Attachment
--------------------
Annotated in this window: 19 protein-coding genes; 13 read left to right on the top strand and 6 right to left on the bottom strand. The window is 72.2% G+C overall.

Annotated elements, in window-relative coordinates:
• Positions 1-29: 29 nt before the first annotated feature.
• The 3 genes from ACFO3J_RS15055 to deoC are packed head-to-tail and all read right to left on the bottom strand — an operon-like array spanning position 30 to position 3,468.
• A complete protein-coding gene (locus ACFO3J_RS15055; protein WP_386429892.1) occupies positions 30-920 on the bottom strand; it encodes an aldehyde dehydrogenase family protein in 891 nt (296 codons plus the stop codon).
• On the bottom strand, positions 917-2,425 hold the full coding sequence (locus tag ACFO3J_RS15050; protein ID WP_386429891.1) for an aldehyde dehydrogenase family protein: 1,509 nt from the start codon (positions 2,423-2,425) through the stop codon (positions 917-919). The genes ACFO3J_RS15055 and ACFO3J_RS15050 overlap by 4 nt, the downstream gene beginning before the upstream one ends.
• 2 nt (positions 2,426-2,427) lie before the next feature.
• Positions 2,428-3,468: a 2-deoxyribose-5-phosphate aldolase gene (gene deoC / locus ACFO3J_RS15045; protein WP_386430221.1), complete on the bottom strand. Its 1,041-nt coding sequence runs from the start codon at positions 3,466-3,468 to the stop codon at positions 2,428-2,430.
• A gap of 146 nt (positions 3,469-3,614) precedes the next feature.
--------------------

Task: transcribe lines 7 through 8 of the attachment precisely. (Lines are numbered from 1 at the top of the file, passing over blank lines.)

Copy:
• 2 nt (positions 2,426-2,427) lie before the next feature.
• Positions 2,428-3,468: a 2-deoxyribose-5-phosphate aldolase gene (gene deoC / locus ACFO3J_RS15045; protein WP_386430221.1), complete on the bottom strand. Its 1,041-nt coding sequence runs from the start codon at positions 3,466-3,468 to the stop codon at positions 2,428-2,430.